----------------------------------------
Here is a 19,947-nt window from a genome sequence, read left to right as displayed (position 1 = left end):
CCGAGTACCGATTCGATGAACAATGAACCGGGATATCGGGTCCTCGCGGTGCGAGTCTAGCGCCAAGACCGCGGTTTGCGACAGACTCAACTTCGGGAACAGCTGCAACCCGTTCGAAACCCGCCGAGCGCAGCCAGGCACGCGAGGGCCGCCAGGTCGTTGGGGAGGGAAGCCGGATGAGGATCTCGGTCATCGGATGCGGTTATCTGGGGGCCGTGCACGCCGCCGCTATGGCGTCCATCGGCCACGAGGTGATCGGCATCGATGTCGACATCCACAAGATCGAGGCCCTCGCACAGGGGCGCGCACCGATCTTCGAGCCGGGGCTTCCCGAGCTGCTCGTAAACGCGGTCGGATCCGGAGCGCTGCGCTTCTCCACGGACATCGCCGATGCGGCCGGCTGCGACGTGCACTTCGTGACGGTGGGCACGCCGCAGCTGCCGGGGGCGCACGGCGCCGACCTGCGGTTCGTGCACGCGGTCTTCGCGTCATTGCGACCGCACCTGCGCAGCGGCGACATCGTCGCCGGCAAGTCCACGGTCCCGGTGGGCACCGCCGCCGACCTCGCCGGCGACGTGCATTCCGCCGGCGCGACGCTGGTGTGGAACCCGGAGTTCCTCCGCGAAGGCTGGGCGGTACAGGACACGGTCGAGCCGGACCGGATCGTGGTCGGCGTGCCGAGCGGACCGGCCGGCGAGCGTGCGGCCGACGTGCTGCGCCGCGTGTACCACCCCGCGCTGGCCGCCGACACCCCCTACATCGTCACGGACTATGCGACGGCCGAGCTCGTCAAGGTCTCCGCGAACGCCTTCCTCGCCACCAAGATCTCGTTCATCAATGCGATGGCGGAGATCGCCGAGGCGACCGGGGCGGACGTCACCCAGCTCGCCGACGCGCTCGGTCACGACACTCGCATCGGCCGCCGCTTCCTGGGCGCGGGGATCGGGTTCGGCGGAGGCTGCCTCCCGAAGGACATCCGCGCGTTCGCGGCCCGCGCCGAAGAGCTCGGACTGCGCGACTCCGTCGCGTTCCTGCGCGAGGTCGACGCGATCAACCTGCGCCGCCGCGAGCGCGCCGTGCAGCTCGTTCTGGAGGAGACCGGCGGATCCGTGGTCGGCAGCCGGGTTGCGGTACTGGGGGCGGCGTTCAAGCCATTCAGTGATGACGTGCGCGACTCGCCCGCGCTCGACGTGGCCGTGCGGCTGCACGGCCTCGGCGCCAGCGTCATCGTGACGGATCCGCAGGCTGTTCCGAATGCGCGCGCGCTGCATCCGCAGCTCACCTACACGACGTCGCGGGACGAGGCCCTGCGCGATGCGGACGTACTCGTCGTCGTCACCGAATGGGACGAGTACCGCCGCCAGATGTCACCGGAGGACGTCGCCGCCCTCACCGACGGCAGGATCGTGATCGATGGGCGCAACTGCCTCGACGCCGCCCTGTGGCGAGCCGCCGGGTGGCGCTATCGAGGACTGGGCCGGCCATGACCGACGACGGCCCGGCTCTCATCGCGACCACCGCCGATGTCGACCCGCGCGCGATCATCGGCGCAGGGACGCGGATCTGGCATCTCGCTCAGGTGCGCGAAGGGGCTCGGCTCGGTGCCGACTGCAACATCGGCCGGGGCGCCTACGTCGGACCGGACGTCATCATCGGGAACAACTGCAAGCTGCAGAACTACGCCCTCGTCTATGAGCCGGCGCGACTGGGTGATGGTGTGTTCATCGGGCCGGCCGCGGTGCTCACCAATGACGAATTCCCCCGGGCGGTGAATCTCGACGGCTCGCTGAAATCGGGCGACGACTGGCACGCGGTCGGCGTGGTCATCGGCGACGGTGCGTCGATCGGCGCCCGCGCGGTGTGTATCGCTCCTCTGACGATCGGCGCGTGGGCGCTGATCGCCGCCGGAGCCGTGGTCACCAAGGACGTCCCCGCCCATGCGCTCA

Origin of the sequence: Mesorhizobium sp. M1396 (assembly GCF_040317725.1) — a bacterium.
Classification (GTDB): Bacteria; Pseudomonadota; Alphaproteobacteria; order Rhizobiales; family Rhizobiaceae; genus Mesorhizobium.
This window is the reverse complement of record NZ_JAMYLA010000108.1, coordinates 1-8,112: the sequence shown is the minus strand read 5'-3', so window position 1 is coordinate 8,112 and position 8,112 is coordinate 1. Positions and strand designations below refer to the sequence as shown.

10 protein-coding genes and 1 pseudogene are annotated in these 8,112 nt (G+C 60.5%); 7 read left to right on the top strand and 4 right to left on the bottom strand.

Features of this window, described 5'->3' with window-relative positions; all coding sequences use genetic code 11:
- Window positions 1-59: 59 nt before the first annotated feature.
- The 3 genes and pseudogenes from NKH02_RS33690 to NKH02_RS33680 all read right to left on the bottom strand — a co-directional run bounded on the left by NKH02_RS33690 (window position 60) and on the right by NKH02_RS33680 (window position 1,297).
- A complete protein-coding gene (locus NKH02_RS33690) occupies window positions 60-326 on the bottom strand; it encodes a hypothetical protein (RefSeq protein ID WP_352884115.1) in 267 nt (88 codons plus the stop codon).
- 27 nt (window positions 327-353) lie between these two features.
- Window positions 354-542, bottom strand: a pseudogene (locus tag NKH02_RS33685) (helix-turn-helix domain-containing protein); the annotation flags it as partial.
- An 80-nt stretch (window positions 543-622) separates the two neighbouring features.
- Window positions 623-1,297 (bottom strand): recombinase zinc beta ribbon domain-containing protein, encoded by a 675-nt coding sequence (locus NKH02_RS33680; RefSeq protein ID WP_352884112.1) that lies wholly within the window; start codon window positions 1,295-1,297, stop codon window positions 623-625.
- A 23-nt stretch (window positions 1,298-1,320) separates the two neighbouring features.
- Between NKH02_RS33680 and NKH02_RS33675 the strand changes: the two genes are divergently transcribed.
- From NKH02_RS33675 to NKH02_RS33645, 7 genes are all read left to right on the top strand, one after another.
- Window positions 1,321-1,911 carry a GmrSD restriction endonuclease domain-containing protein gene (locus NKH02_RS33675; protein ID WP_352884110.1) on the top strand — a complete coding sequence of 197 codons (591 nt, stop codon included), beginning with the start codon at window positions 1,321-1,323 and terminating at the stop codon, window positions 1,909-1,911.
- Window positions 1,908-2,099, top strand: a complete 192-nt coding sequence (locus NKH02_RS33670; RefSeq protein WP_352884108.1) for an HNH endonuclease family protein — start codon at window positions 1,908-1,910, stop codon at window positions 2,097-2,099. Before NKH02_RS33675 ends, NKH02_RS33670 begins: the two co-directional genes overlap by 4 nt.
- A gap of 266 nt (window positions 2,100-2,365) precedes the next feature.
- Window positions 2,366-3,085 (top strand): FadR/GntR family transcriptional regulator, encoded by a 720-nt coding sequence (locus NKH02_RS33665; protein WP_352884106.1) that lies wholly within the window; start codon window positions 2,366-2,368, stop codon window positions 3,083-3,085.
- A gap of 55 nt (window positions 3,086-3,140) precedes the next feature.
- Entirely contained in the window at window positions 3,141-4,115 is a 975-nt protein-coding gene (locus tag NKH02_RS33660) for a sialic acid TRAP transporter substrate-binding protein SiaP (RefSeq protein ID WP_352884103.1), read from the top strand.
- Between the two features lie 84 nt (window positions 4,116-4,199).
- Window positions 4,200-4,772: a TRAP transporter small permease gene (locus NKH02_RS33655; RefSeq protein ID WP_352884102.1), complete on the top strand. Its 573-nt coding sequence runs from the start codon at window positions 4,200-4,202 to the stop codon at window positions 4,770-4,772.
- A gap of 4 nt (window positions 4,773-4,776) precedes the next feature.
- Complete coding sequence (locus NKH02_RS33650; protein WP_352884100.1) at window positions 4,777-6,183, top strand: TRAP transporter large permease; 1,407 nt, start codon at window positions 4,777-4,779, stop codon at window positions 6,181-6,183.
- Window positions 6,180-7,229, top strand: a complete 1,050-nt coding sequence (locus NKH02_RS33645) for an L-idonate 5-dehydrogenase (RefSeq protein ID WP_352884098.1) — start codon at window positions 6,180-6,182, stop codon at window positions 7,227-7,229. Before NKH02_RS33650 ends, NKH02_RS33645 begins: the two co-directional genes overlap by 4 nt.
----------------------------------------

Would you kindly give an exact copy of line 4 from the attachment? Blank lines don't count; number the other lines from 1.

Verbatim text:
Classification (GTDB): Bacteria; Pseudomonadota; Alphaproteobacteria; order Rhizobiales; family Rhizobiaceae; genus Mesorhizobium.